Short-lived Web malware: Fading fad or future trend?

Attackers are increasingly spreading their malicious code through fly-by-night websites that seem legitimate to unsuspecting users, but are actually laden with malware. Marcos Christodonte II explains how short-lived Web malware works, and how enterprises can use Web filtering, honeytokens and good policy to mitigate the threat.

Today's threats don't require the execution of files. Modern-day malware can infect through "drive-by downloads," installing and stealing data without a click or action from a user.
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Recently, security software vendor AVG Technologies asserted that Web-based malware attacks are now so prevalent that attackers craft them to be "secretive, short-lived and fast-moving. It's an acceptable premise, but why the sudden shift? Is it because more active and open attacks aren't as successful or noteworthy? Well, not quite. Let's explore why attackers do this, how they do it, and how enterprises can defend against short-lived Web malware.

Transience is key
Malware delivery has mutated since the arrival of traditional delivery methods like floppy disks, email attachments and word-processor documents. In the past, such methods took time, patience and had a much lower success rate. In those days, malware would lay dormant for days or weeks, waiting on a particular action or trigger, such as a system reboot or specific file execution. While many of the same types of malware are being used today (i.e. worms, Trojans, rootkits, etc.), more sophisticated Web delivery minimizes the likelihood of attackers getting caught by antivirus signatures or heuristic checks.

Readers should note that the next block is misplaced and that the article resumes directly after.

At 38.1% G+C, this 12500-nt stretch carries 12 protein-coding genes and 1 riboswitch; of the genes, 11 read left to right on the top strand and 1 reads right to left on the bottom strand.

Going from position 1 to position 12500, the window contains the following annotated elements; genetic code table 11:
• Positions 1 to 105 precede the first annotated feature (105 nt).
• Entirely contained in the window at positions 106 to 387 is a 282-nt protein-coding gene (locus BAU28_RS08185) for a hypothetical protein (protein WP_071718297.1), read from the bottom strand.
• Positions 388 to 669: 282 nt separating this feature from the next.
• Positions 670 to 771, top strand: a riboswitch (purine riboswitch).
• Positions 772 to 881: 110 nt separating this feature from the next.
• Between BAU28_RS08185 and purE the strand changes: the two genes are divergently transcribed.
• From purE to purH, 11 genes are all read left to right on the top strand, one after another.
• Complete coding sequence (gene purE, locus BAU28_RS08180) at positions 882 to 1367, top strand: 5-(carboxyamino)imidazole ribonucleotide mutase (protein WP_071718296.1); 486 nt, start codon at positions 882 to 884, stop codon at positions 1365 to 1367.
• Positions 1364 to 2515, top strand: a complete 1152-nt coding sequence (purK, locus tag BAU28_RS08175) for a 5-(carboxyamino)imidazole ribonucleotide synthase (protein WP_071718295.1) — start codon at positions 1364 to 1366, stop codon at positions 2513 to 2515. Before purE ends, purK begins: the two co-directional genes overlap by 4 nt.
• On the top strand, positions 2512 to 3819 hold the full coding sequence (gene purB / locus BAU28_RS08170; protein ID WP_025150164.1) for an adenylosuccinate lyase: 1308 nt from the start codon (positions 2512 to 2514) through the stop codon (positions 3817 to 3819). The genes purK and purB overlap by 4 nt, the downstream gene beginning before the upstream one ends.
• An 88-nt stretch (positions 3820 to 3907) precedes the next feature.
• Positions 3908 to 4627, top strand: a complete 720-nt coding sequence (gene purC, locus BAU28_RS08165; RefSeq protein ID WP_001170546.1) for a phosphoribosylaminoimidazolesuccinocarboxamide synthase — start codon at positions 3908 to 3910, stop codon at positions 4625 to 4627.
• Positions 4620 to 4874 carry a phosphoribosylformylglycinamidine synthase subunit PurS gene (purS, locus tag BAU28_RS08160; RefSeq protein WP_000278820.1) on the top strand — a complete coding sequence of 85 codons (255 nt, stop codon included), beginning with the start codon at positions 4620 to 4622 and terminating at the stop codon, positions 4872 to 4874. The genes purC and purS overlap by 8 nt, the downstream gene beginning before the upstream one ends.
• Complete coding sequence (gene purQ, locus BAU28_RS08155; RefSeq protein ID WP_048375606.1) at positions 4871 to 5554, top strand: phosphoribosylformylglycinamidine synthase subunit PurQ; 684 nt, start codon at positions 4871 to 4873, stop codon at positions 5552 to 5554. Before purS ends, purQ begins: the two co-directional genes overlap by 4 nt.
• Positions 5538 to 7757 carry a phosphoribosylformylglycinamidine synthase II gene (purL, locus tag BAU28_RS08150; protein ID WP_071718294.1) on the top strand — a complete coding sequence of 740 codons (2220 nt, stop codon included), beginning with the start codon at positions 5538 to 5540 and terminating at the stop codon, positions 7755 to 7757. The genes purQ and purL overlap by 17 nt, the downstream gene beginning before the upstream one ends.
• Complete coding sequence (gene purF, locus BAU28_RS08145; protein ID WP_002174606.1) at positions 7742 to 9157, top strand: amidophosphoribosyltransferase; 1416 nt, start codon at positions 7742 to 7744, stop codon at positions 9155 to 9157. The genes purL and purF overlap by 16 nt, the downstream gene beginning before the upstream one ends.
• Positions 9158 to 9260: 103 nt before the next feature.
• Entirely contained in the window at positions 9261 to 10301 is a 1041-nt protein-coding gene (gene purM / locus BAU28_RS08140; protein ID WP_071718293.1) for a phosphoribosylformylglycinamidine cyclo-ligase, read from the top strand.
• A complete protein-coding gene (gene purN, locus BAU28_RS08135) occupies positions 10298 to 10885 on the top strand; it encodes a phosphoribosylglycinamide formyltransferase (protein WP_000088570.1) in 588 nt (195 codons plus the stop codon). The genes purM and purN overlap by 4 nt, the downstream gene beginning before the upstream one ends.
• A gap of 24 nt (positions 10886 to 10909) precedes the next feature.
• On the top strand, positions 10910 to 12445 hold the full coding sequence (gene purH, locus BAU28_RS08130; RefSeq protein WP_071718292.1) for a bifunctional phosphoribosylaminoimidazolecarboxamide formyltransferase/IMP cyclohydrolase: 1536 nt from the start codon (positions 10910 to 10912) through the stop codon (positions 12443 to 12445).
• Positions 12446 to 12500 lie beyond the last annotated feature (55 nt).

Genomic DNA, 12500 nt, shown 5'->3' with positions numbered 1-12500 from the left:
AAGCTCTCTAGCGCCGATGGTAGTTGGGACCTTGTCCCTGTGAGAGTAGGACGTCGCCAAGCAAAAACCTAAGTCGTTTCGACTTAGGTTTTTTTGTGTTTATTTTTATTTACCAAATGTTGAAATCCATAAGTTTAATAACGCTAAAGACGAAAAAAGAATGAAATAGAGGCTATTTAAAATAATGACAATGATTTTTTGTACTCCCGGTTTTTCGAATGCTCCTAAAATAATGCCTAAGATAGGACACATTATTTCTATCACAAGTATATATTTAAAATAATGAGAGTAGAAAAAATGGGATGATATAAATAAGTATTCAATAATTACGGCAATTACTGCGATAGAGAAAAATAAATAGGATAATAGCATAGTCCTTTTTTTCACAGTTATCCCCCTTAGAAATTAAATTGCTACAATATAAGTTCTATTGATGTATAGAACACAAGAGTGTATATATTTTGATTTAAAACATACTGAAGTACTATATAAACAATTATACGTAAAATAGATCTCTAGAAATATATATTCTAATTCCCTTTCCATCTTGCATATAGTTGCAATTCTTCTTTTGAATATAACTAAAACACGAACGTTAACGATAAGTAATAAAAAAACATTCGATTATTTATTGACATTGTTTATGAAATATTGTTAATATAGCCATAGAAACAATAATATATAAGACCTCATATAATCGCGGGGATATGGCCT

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Today's threats don't require the execution of files. Modern-day malware can infect through "drive-by downloads," installing and stealing data without a click or action from a user. This transience is different than previous malware, which required some form of user action, as mentioned above. Stealthy behavior allows attackers to go unnoticed, infect quickly, and move on to other targets. Why they take this approach is fairly clear, nonetheless, security professionals must know how they do it to properly defend against them.

Speed, secrecy and recency

The number of websites blocked around the world for hosting malicious content rose by 197.2% in March, the highest level since October 2008.
MessageLabs
MessageLabs March 2009 Intelligence Report (pdf)

Using crafty and fast-moving operations, attackers take multiple approaches to compromise systems. According to AVG, an attacker "simply sets up hundreds of seemingly legitimate websites with embedded infections, promotes them for a day or two, and then shuts them down, never to be seen again." These actions allow attackers to evade blacklists and Web software designed to track illegitimate sites. AVG further reports that they've seen an upwards of 300,000 uniquely infective sites in a single day.

Another transient approach AVG observed is the use of malicious advertising, or malvertising. Legitimate websites are top targets for Web advertising exploits, as their high traffic levels increase an attacker's potential success rate; the more times an ad appears, the greater the likelihood it will affect an unsuspecting visitor. In my previous tip about Web advertising exploits, I outlined how attackers use malvertising to compromise systems and how enterprises can protect against them. These attacks become much more effective seeing that attackers like appealing to users by focusing on recent events.